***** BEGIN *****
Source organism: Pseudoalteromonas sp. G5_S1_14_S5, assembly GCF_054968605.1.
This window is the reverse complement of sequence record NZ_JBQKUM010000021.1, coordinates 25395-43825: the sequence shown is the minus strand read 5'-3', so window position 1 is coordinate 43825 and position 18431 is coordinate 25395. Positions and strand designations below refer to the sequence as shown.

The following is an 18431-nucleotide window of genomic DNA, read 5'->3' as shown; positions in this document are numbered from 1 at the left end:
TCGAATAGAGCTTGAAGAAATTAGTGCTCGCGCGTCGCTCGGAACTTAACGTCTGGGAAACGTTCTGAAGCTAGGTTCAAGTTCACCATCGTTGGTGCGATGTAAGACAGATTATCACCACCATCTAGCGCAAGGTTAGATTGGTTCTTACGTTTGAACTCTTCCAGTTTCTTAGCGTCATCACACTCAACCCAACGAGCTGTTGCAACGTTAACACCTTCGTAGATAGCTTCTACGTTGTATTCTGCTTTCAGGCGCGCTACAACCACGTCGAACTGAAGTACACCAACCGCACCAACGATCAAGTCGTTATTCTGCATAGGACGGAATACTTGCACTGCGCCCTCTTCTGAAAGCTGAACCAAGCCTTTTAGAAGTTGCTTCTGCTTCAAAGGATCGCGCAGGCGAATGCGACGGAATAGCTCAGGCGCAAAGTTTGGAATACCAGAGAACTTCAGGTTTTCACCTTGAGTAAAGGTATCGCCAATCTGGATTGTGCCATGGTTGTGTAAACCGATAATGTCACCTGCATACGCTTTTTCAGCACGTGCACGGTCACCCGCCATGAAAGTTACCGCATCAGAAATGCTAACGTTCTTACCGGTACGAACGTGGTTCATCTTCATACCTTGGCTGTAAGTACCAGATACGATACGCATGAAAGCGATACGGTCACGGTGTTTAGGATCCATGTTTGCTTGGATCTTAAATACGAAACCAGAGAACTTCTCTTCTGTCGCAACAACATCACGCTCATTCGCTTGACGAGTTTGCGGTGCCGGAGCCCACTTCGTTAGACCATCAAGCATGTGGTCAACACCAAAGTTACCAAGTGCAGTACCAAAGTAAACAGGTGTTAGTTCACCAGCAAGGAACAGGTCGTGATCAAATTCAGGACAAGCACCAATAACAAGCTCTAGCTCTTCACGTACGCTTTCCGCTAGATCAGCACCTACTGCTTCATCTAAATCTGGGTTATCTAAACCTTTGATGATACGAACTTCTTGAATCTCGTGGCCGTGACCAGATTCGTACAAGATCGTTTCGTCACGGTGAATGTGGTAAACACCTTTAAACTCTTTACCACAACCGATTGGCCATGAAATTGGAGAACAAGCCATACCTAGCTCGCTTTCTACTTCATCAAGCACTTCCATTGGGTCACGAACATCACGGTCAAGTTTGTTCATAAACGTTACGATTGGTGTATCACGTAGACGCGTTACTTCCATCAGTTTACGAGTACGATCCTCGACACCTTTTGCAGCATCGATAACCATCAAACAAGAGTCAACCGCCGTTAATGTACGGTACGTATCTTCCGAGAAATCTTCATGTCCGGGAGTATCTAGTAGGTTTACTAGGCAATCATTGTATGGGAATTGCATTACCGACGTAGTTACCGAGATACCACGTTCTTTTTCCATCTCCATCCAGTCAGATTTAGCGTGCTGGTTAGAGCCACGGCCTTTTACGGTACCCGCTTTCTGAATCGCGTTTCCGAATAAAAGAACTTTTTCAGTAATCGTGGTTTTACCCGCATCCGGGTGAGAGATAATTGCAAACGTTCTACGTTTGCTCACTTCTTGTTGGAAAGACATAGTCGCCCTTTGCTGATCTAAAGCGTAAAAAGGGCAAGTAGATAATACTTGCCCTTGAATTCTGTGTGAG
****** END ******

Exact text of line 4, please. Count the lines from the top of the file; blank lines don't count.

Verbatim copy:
TCGAATAGAGCTTGAAGAAATTAGTGCTCGCGCGTCGCTCGGAACTTAACGTCTGGGAAACGTTCTGAAGCTAGGTTCAAGTTCACCATCGTTGGTGCGATGTAAGACAGATTATCACCACCATCTAGCGCAAGGTTAGATTGGTTCTTACGTTTGAACTCTTCCAGTTTCTTAGCGTCATCACACTCAACCCAACGAGCTGTTGCAACGTTAACACCTTCGTAGATAGCTTCTACGTTGTATTCTGCTTTCAGGCGCGCTACAACCACGTCGAACTGAAGTACACCAACCGCACCAACGATCAAGTCGTTATTCTGCATAGGACGGAATACTTGCACTGCGCCCTCTTCTGAAAGCTGAACCAAGCCTTTTAGAAGTTGCTTCTGCTTCAAAGGATCGCGCAGGCGAATGCGACGGAATAGCTCAGGCGCAAAGTTTGGAATACCAGAGAACTTCAGGTTTTCACCTTGAGTAAAGGTATCGCCAATCTGGATTGTGCCATGGTTGTGTAAACCGATAATGTCACCTGCATACGCTTTTTCAGCACGTGCACGGTCACCCGCCATGAAAGTTACCGCATCAGAAATGCTAACGTTCTTACCGGTACGAACGTGGTTCATCTTCATACCTTGGCTGTAAGTACCAGATACGATACGCATGAAAGCGATACGGTCACGGTGTTTAGGATCCATGTTTGCTTGGATCTTAAATACGAAACCAGAGAACTTCTCTTCTGTCGCAACAACATCACGCTCATTCGCTTGACGAGTTTGCGGTGCCGGAGCCCACTTCGTTAGACCATCAAGCATGTGGTCAACACCAAAGTTACCAAGTGCAGTACCAAAGTAAACAGGTGTTAGTTCACCAGCAAGGAACAGGTCGTGATCAAATTCAGGACAAGCACCAATAACAAGCTCTAGCTCTTCACGTACGCTTTCCGCTAGATCAGCACCTACTGCTTCATCTAAATCTGGGTTATCTAAACCTTTGATGATACGAACTTCTTGAATCTCGTGGCCGTGACCAGATTCGTACAAGATCGTTTCGTCACGGTGAATGTGGTAAACACCTTTAAACTCTTTACCACAACCGATTGGCCATGAAATTGGAGAACAAGCCATACCTAGCTCGCTTTCTACTTCATCAAGCACTTCCATTGGGTCACGAACATCACGGTCAAGTTTGTTCATAAACGTTACGATTGGTGTATCACGTAGACGCGTTACTTCCATCAGTTTACGAGTACGATCCTCGACACCTTTTGCAGCATCGATAACCATCAAACAAGAGTCAACCGCCGTTAATGTACGGTACGTATCTTCCGAGAAATCTTCATGTCCGGGAGTATCTAGTAGGTTTACTAGGCAATCATTGTATGGGAATTGCATTACCGACGTAGTTACCGAGATACCACGTTCTTTTTCCATCTCCATCCAGTCAGATTTAGCGTGCTGGTTAGAGCCACGGCCTTTTACGGTACCCGCTTTCTGAATCGCGTTTCCGAATAAAAGAACTTTTTCAGTAATCGTGGTTTTACCCGCATCCGGGTGAGAGATAATTGCAAACGTTCTACGTTTGCTCACTTCTTGTTGGAAAGACATAGTCGCCCTTTGCTGATCTAAAGCGTAAAAAGGGCAAGTAGATAATACTTGCCCTTGAATTCTGTGTGAG